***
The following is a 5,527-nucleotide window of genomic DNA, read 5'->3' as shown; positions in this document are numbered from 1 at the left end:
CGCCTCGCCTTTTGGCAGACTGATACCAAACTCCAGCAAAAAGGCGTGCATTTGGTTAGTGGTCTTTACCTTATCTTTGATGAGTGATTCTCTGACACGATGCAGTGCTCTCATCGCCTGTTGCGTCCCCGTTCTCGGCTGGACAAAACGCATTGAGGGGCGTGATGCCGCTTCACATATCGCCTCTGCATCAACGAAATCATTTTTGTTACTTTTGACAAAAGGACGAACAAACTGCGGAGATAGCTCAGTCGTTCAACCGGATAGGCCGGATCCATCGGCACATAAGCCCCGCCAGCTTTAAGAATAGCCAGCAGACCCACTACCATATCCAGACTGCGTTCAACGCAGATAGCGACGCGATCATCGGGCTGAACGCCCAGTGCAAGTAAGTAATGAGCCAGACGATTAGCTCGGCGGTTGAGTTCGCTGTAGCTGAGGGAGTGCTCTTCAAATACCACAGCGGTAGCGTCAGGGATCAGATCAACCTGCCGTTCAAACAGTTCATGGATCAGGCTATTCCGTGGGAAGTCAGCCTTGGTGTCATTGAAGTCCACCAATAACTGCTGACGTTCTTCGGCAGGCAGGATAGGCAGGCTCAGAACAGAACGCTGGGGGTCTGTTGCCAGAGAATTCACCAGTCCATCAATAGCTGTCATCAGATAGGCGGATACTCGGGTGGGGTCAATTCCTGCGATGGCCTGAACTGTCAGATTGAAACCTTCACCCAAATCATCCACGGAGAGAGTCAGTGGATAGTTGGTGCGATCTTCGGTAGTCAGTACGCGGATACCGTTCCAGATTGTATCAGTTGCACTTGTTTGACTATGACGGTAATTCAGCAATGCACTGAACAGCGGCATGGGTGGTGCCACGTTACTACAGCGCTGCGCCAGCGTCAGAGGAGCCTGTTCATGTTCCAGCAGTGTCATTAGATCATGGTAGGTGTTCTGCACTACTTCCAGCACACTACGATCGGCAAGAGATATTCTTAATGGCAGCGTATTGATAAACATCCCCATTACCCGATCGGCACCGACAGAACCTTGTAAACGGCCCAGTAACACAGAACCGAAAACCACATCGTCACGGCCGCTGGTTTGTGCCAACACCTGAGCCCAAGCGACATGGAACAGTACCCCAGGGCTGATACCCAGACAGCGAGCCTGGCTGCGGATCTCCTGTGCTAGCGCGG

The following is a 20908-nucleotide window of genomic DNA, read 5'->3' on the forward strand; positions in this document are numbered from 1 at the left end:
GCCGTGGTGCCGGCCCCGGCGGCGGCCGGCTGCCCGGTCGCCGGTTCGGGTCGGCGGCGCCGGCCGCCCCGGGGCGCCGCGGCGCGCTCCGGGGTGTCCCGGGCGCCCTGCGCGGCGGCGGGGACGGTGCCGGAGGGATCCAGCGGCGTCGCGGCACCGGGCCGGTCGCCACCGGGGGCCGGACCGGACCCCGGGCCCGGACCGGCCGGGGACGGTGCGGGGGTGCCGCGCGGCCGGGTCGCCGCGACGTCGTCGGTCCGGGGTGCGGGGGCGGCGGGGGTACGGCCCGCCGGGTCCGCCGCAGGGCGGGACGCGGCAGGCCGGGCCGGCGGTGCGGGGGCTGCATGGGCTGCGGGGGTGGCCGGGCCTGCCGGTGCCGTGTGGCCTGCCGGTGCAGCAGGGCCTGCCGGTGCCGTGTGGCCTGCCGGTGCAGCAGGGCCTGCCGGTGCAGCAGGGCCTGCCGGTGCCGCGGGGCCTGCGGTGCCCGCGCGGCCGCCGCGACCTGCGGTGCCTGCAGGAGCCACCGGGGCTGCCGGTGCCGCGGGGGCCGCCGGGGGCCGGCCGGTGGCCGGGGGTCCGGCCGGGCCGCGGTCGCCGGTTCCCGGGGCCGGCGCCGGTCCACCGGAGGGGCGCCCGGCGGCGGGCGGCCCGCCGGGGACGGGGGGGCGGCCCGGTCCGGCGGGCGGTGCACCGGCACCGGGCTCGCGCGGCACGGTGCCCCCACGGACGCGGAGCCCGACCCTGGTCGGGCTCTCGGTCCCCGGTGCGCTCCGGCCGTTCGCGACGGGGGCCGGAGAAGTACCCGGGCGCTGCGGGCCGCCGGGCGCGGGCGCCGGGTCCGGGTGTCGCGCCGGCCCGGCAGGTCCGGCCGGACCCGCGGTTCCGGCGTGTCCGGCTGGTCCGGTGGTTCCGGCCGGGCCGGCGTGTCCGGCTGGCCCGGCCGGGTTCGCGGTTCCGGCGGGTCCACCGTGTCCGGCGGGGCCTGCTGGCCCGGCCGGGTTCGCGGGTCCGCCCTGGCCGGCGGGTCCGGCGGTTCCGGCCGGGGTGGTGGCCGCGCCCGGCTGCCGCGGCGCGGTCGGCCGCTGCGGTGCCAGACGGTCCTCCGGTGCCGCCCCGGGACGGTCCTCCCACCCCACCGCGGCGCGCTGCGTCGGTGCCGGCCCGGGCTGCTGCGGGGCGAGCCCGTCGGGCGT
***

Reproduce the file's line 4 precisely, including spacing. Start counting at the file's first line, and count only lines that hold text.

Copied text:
GCCGTGGTGCCGGCCCCGGCGGCGGCCGGCTGCCCGGTCGCCGGTTCGGGTCGGCGGCGCCGGCCGCCCCGGGGCGCCGCGGCGCGCTCCGGGGTGTCCCGGGCGCCCTGCGCGGCGGCGGGGACGGTGCCGGAGGGATCCAGCGGCGTCGCGGCACCGGGCCGGTCGCCACCGGGGGCCGGACCGGACCCCGGGCCCGGACCGGCCGGGGACGGTGCGGGGGTGCCGCGCGGCCGGGTCGCCGCGACGTCGTCGGTCCGGGGTGCGGGGGCGGCGGGGGTACGGCCCGCCGGGTCCGCCGCAGGGCGGGACGCGGCAGGCCGGGCCGGCGGTGCGGGGGCTGCATGGGCTGCGGGGGTGGCCGGGCCTGCCGGTGCCGTGTGGCCTGCCGGTGCAGCAGGGCCTGCCGGTGCCGTGTGGCCTGCCGGTGCAGCAGGGCCTGCCGGTGCAGCAGGGCCTGCCGGTGCCGCGGGGCCTGCGGTGCCCGCGCGGCCGCCGCGACCTGCGGTGCCTGCAGGAGCCACCGGGGCTGCCGGTGCCGCGGGGGCCGCCGGGGGCCGGCCGGTGGCCGGGGGTCCGGCCGGGCCGCGGTCGCCGGTTCCCGGGGCCGGCGCCGGTCCACCGGAGGGGCGCCCGGCGGCGGGCGGCCCGCCGGGGACGGGGGGGCGGCCCGGTCCGGCGGGCGGTGCACCGGCACCGGGCTCGCGCGGCACGGTGCCCCCACGGACGCGGAGCCCGACCCTGGTCGGGCTCTCGGTCCCCGGTGCGCTCCGGCCGTTCGCGACGGGGGCCGGAGAAGTACCCGGGCGCTGCGGGCCGCCGGGCGCGGGCGCCGGGTCCGGGTGTCGCGCCGGCCCGGCAGGTCCGGCCGGACCCGCGGTTCCGGCGTGTCCGGCTGGTCCGGTGGTTCCGGCCGGGCCGGCGTGTCCGGCTGGCCCGGCCGGGTTCGCGGTTCCGGCGGGTCCACCGTGTCCGGCGGGGCCTGCTGGCCCGGCCGGGTTCGCGGGTCCGCCCTGGCCGGCGGGTCCGGCGGTTCCGGCCGGGGTGGTGGCCGCGCCCGGCTGCCGCGGCGCGGTCGGCCGCTGCGGTGCCAGACGGTCCTCCGGTGCCGCCCCGGGACGGTCCTCCCACCCCACCGCGGCGCGCTGCGTCGGTGCCGGCCCGGGCTGCTGCGGGGCGAGCCCGTCGGGCGT